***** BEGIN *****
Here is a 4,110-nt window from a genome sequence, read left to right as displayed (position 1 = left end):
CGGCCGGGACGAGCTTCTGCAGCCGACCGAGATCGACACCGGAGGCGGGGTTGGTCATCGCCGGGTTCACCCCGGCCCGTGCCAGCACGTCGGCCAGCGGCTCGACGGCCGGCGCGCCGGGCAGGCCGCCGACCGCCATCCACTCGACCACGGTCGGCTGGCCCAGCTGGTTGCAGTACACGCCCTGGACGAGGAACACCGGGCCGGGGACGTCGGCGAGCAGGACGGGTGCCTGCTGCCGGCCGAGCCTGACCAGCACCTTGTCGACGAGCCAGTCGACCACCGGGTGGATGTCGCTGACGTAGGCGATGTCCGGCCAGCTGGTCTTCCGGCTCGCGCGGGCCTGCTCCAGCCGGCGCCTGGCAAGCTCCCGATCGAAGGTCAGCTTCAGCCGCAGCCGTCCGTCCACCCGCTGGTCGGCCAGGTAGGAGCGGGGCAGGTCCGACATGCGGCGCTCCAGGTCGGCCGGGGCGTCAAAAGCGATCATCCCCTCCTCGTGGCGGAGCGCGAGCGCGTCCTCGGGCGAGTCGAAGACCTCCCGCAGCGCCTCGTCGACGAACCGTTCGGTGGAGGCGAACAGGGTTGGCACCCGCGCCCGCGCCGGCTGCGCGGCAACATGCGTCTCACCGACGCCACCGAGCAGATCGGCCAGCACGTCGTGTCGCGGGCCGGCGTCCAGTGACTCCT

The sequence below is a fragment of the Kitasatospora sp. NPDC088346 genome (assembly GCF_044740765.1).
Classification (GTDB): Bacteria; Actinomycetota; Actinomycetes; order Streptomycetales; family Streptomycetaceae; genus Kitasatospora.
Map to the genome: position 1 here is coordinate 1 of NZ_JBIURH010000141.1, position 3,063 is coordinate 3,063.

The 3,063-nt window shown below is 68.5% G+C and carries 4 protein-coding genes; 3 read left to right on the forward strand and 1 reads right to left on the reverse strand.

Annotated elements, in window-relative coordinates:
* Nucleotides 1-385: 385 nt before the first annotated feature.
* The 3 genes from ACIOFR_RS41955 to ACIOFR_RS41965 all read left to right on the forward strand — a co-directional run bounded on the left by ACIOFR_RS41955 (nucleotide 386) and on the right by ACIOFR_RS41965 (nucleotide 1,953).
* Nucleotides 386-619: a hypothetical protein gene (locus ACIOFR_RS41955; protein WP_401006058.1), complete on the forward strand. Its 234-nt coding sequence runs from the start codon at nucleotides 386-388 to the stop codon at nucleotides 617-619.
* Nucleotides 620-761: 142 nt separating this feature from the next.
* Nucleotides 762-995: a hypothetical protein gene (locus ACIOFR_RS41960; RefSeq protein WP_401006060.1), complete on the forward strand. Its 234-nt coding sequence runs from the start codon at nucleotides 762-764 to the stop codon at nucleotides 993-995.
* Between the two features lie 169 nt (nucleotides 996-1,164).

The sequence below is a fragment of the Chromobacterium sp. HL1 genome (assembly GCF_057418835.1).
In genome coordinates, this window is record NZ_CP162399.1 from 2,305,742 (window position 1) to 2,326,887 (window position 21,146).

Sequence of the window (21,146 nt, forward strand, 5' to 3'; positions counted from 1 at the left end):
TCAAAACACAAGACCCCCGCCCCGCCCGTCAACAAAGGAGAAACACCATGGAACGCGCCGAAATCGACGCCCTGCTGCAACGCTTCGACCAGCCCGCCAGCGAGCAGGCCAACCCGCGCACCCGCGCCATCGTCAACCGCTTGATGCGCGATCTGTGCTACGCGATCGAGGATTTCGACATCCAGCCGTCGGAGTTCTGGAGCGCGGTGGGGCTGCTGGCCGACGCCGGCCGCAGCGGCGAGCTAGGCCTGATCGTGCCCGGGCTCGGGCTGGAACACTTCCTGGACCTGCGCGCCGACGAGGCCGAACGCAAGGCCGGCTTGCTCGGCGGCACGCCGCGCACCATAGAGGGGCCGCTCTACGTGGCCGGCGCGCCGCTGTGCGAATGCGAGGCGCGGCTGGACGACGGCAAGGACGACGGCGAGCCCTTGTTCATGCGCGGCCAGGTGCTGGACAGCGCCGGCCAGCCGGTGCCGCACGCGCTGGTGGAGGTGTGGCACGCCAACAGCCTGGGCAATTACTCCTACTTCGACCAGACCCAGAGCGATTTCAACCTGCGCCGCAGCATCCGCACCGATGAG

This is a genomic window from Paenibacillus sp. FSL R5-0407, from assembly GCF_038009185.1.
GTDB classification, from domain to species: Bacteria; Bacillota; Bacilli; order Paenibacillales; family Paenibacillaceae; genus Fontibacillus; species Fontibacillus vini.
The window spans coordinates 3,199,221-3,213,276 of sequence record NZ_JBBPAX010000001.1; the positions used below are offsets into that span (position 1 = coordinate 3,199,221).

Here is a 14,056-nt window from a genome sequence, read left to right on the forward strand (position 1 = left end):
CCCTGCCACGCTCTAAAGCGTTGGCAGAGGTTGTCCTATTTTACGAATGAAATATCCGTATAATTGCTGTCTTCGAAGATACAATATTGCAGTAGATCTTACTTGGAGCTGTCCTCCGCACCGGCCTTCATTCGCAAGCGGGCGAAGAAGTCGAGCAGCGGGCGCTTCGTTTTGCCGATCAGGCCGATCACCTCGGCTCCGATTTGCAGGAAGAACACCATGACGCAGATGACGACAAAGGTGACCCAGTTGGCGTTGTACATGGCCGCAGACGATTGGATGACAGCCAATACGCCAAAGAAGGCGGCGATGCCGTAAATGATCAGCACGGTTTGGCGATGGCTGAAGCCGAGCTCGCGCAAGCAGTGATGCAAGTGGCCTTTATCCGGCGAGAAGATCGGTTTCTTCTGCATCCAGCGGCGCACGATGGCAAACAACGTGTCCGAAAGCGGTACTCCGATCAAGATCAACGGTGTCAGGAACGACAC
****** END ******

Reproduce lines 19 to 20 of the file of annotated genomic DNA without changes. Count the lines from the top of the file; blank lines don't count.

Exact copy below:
GTDB classification, from domain to species: Bacteria; Bacillota; Bacilli; order Paenibacillales; family Paenibacillaceae; genus Fontibacillus; species Fontibacillus vini.
The window spans coordinates 3,199,221-3,213,276 of sequence record NZ_JBBPAX010000001.1; the positions used below are offsets into that span (position 1 = coordinate 3,199,221).